THE PERIPHERY CHANCE FOR MODERNISATION. ITALIANS IN POLAND IN THE 17th-17th CENTURIES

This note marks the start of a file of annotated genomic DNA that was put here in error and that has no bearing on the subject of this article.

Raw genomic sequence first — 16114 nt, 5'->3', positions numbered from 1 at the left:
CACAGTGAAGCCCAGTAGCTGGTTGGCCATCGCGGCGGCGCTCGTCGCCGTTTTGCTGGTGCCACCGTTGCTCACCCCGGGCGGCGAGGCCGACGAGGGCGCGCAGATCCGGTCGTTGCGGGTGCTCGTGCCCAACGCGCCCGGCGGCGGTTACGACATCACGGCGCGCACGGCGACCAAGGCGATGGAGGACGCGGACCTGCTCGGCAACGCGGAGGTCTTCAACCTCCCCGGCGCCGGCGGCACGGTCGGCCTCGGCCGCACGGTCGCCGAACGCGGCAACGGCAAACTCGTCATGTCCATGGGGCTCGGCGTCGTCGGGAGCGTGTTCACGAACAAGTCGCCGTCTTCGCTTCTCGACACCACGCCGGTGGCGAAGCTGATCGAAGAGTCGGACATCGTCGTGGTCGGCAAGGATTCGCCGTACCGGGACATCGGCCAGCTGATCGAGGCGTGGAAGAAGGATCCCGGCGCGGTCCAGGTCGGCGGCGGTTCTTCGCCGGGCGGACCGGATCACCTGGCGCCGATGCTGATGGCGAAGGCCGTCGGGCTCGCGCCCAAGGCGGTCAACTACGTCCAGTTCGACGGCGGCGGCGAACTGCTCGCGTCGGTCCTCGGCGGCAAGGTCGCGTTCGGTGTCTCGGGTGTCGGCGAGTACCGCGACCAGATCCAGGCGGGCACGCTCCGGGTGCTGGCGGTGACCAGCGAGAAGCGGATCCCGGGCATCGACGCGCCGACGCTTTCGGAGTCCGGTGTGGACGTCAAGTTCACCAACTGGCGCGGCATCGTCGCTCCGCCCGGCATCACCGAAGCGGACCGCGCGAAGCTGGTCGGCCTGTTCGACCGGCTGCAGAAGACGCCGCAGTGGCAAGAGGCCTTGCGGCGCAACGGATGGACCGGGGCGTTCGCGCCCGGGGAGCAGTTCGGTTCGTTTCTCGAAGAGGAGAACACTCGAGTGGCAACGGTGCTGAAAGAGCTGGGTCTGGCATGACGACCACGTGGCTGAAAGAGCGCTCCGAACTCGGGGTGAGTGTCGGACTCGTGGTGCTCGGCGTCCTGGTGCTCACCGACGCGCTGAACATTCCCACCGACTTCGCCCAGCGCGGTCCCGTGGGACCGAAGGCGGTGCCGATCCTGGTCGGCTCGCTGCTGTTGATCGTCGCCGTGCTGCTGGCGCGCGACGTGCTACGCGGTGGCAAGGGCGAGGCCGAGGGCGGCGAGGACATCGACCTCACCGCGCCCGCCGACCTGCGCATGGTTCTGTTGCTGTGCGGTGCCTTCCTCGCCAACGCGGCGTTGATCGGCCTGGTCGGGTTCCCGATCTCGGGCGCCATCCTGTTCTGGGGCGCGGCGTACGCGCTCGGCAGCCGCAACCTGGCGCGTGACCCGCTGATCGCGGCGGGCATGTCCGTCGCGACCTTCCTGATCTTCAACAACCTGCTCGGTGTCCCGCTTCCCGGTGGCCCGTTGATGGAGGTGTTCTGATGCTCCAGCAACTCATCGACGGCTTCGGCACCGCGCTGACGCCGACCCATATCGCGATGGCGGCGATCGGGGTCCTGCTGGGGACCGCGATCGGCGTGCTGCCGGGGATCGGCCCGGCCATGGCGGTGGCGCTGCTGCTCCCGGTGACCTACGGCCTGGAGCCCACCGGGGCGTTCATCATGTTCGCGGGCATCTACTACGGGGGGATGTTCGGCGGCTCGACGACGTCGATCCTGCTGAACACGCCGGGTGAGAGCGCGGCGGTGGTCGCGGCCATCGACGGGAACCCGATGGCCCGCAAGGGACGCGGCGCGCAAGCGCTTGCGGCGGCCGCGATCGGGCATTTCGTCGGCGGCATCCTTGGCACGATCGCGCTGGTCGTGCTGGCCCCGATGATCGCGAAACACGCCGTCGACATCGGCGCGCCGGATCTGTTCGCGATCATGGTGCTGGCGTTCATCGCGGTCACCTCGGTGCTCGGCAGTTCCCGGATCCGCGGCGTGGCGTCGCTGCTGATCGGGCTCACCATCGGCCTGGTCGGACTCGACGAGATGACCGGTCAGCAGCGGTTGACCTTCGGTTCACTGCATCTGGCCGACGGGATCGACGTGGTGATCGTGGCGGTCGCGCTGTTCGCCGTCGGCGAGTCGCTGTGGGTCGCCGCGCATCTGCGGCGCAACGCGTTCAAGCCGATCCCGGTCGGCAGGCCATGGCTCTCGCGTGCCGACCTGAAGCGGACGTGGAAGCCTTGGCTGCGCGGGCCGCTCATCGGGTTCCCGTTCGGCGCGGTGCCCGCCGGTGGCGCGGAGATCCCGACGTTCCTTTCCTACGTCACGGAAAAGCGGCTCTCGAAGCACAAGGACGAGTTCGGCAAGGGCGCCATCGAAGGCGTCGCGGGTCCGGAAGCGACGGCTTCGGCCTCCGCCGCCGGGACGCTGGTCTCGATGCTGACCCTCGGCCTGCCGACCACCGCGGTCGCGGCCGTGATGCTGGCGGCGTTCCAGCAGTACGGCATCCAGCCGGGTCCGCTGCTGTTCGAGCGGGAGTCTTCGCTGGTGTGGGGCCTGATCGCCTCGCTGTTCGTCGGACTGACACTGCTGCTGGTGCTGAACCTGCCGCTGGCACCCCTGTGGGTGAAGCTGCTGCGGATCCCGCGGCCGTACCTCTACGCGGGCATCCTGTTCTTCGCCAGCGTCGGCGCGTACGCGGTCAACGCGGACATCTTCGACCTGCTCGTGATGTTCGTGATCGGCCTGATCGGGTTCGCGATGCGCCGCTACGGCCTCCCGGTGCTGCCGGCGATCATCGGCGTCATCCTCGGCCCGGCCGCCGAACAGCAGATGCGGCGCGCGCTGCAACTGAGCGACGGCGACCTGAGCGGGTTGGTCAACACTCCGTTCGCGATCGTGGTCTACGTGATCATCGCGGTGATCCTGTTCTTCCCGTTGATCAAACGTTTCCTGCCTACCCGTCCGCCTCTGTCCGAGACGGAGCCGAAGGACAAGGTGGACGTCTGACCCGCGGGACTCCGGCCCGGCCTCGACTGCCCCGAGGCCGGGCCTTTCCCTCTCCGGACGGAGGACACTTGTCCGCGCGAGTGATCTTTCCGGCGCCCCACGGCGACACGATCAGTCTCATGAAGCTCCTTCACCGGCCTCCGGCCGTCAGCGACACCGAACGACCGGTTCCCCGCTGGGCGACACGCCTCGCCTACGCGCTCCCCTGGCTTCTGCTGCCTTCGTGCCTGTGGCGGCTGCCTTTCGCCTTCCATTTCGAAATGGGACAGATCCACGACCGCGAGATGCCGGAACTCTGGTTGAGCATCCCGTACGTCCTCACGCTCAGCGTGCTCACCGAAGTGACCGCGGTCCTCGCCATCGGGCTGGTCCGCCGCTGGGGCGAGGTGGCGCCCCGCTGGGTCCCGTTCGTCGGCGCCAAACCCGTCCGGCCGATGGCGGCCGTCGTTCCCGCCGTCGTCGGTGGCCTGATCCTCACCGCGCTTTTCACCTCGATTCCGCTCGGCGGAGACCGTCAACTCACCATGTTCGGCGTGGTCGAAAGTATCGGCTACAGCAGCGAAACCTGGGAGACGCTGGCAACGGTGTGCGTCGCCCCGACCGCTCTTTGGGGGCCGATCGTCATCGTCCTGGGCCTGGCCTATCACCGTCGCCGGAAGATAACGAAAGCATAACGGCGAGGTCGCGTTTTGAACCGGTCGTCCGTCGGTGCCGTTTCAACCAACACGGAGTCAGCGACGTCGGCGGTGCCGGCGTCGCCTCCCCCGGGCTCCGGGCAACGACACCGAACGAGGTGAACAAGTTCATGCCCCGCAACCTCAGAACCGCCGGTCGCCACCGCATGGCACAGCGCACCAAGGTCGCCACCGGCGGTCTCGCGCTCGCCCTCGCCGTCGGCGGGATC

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The article is not so much a review as a dispute with the main assumption of Wojciech Tygielski, who maintains that by their work in Poland in the 16th and 17th centuries the Italian immigrants deprived the country of a chance for modernization and that the Italians' predominance in many professions was, in a way, conducive to the backwardness of the nobility in the Polish-Lithuanian Commonwealth, for its inhabitants were not forced to develop, and be active in, some branches of trade, handicrafts and the building industry.There is not a shadow of a doubt that the book 'The Italians in Poland in the 16th-17th Centuries' will for many years be a basic source of scholarly information for all persons interested in early modern times and Italian-Polish relations during that period. The author's conclusion seems however unconvincing. This is due, partly, to the author's excessive confidence in the evaluations contained in works on bilateral Polish-Italian relations, which, as regards the presentation of similar phenomena in France, Russia and England, are backed by literature dealing almost exclusively with the bilateral character of these relations. What is clearly missing in this book is a reference to the role of Italian civilisation in the development of the whole of Christian Europe, for the Polish, French and English elements are but its components. As far as Poland is concerned, the question concerns a much deeper dilemma inherent not so much in the questions asked by historians as in the nation's consciousness which, to simplify matters, can be called the provincialism complex. This is not a reproach addressed to the author but rather an objection to the long-lived conviction that the nations from the countries which, to use Immanuel Wallerstein's words, are on the periphery, or on the outside boundary of the European core, must interpret their past in the categories of perpetual set-backs. Irrespective of the American historian's schematic vision, without rejecting the provincialism complex or the complex of being worse, the historiographies - and not they alone - of the countries which do not belong to the cultural core of modern Europe cannot free themselves of regarding their past as an unfortunate web of lost chances for modernisation. And yet, even though the development of European civilisation can hardly be imagined without medieval and early modern Italy, it is worth pointing out that in the centuries that followed, its inhabitants frequently regarded their country as a province.
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